For the next two weeks, I'll be spending time on a Holy Land Pilgrimage in Israel with Ecclesia Houston and my Pastor, Chris Seay. I'll be posting daily updates at the end of every day documenting moments through photo and video. I recommend following our fellow friend + genius photographer, Kirby Trapolino, at KirbyTrapolino.com
Click on the smaller images to enlarge.
Day 2 of the 1st week consisted of visiting our local tattoo artist in the Old City, Palestinian Christian Wassim Razzouk + our dear friends Chefs for Peace. Many of you may know the Chefs for Peace for their culinary pop-up dinners at Ecclesia Houston last summer in 2016. Below I will detail our moments with both Wassim + the Chefs for Peace.
In June 2015, a dear friend to my family + I, Jamilyn Hull, passed away. I could write on forever about Jamilyn, but know this: Jamilyn is one of the greatest people to walk this earth. From her heart to mentor and befriend dozens of high school gals in Houston to traveling to every corner of Earth to serve those without a voice, Jamilyn taught me to follow God's calling on my life. As I sit here on my third day in Israel, I re-read a post she wrote in 2014 when she visited Israel:
After Jamilyn's passing away, many started getting tattoos in remembrance of Jamilyn's life as a permanent reminder of her life's message. Yes tattoos. I have always wanted to do this, but wanted it to be the right moment for me. Leading up to my trip to Israel, I remembered this post but importantly Jamilyn's legacy. In the tattoo above, you'll see a Hebrew translation for "YES" on my wrist. May we all learn from her life and be inspired to always say yes to what the Lord is calling us to. As I hold back tears, I end this moment with saying:
Jamilyn, we miss you. I miss you. You changed my world. You changed the world. Thank you.
You can learn more about the #WeSayYesPeriod movement at JamilynHull.com
Give Me Peace
In the second tattoo, (yes, I've gone from 0 to 2 tattoos in a matter of a 30 mins) you'll see a 'H.' You may assume it's for Houston, my home town, but its not for Houston. Below, you'll recognize a photograph from Day 1. This is Steve Adams. I am thankful for this amazing man. A great dad, leader and friend. We've already begun to grow together: lots of laughter, telling embarrassing stories, lots of crying, some more laughing, some more crying. It's people like him that make our Ecclesia Houston community special. In the summer of 2016, Steve and his family loss their son, Hudson. This hit our community hard.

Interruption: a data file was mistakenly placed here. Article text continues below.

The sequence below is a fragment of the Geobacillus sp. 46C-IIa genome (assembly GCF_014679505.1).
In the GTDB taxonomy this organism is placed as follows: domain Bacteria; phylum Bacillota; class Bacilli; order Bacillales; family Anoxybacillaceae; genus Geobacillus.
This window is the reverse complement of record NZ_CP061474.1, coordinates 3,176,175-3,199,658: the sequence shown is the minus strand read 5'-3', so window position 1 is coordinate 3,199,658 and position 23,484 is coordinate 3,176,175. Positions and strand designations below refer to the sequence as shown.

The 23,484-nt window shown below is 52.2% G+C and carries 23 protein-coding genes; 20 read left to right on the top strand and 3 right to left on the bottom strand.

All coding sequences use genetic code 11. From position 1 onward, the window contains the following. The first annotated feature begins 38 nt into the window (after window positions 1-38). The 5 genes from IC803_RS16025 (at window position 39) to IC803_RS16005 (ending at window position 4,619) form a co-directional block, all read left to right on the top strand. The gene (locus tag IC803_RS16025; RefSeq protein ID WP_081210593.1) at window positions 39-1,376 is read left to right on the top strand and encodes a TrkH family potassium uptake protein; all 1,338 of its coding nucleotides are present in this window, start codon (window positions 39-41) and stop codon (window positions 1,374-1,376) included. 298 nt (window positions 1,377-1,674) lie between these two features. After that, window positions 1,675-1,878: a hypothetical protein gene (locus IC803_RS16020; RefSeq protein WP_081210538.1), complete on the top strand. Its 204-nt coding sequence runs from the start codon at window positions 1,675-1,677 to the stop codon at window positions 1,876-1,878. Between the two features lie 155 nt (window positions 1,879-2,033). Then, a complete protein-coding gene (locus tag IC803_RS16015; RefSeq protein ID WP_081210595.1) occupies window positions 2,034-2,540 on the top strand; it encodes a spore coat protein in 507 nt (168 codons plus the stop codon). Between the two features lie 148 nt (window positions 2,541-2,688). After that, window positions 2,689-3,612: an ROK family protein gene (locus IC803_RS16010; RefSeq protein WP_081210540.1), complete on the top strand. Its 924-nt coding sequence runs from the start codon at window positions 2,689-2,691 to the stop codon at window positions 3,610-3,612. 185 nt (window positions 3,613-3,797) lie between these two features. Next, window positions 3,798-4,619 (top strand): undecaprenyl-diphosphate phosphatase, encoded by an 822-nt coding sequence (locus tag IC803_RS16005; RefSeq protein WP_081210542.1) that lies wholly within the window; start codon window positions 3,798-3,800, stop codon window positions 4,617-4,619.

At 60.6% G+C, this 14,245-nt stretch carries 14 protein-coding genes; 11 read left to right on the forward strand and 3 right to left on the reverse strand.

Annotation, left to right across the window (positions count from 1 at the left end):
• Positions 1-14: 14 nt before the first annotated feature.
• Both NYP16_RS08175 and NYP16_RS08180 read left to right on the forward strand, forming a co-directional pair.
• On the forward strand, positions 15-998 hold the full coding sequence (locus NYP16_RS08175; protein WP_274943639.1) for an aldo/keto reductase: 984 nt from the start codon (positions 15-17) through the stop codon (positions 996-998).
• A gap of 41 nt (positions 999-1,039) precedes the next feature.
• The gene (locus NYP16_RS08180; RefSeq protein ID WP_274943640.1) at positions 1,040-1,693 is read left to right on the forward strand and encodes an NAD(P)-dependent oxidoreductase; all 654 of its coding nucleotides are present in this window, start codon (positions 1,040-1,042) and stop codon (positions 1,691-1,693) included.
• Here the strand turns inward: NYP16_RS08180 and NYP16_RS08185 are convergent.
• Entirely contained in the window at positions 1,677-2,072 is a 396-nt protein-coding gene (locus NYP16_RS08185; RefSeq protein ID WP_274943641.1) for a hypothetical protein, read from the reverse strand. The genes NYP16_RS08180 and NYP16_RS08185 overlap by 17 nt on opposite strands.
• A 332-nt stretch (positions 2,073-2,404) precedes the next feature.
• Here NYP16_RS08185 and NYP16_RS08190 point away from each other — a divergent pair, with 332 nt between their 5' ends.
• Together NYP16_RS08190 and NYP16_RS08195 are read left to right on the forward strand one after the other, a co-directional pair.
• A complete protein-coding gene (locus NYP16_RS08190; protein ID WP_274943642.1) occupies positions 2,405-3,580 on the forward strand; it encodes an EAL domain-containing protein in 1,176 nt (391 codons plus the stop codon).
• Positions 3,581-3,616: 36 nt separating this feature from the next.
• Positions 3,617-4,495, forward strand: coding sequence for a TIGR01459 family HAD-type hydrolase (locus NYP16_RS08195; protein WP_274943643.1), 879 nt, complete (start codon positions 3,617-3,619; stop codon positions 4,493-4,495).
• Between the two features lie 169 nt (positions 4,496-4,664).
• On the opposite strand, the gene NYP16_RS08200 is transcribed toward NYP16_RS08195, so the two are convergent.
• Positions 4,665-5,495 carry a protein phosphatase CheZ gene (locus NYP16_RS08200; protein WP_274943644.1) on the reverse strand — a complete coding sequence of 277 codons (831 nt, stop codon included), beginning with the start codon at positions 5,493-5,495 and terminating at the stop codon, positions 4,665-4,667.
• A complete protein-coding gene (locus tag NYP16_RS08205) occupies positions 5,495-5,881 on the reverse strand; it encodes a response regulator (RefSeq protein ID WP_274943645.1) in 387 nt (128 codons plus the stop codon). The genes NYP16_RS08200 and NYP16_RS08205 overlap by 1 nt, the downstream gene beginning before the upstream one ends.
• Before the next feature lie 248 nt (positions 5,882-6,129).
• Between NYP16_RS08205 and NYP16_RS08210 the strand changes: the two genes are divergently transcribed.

I first met Hudson 6 years ago, when I was in college through my brother + best friend, Josh. He was mentoring him through Ecclesia at the time. On a few occasions, I would join Josh + Hudson for their time together. Hudson always had a story to tell about something funny he heard, witnessed, or did. When I think of Hudson, I remember his big smile and his joy-filled laugh. He carried himself with a peace I could never quite understand. As Steve and I walked together earlier this week, I told him the best way I could about the way I felt about Hudson:
I went to school to study theology. But when I met Hudson, I could tell he knew something I did not. In a way, Hudson knew something some of us never get around to: peace. That peace we so often hear and read about in the Word. That peace that carried his contagious smile + joy. That peace that carried his simple "okay"s + "pretty good"s.
My prayer today is that I may learn to ask the Lord what to say "YES" to every morning. That I may pursue and one day attain that peace Hudson lived with.
Steve noticed yesterday and said:
You will always remember Jamilyn and Hudson. Symbolically, they're on you. You will always carry their story with you.
With eyes watered, I looked back at him and agreed. I look forward to people always asking me about my tattoos. To me, they're not tattoos. They're names. Names of people. People with a story. A story with love. A love from God.
Chefs for Peace
We also met up with Chefs for Peace, a non-profit, non-political organization founded in Jerusalem in 2001 by a group of Jewish, Christian and Muslim chefs committed to exploring cultural identity, diversity and peaceful coexistence through food. Chefs for Peace realizes food— its preparation, sharing, and enjoyment— is a powerful means of creating a bond with others and revealing that which is valued by all three faiths: food, family and friends.
We met the chefs, Kevork (founder), Ibrahim and Moshe, at the Jaffa Gate. They gave us a tour of the Old City to show us some of the local markets they buy from, visit the best hummus in the world, and enjoy a quick meal + wine at Moshe's restaurant, Eucalyptus Restaurant.
If you spoke with me or the chefs while they were in Houston last summer, you would have quickly noticed there was a bond that grew between us personally. We quickly shared laughs and stories for days. It immediately turned into a love shown through bullying and shooting each other down as much as possible. As you can imagine, I was excited to see these guys again. Greeting each other with hugs, I loudly told them, "the boss is in town!"
These are friendships I know will last a long time, no matter how far we are from each other. They have taught me so much. What brings me the most satisfaction is sitting at a table, sharing a meal and drink, laughing a little, telling stories, crying a little and hearing the high-pitched clash of wine glasses. There can sometimes be a special sound in that. It's filled with joy and stories and life. I believe we should live our lives FOR moments like this. To sit across the table from someone, look at them and with our bodies say "I'm listening." I'm listening not only to your words, I'm listening to your journey and story.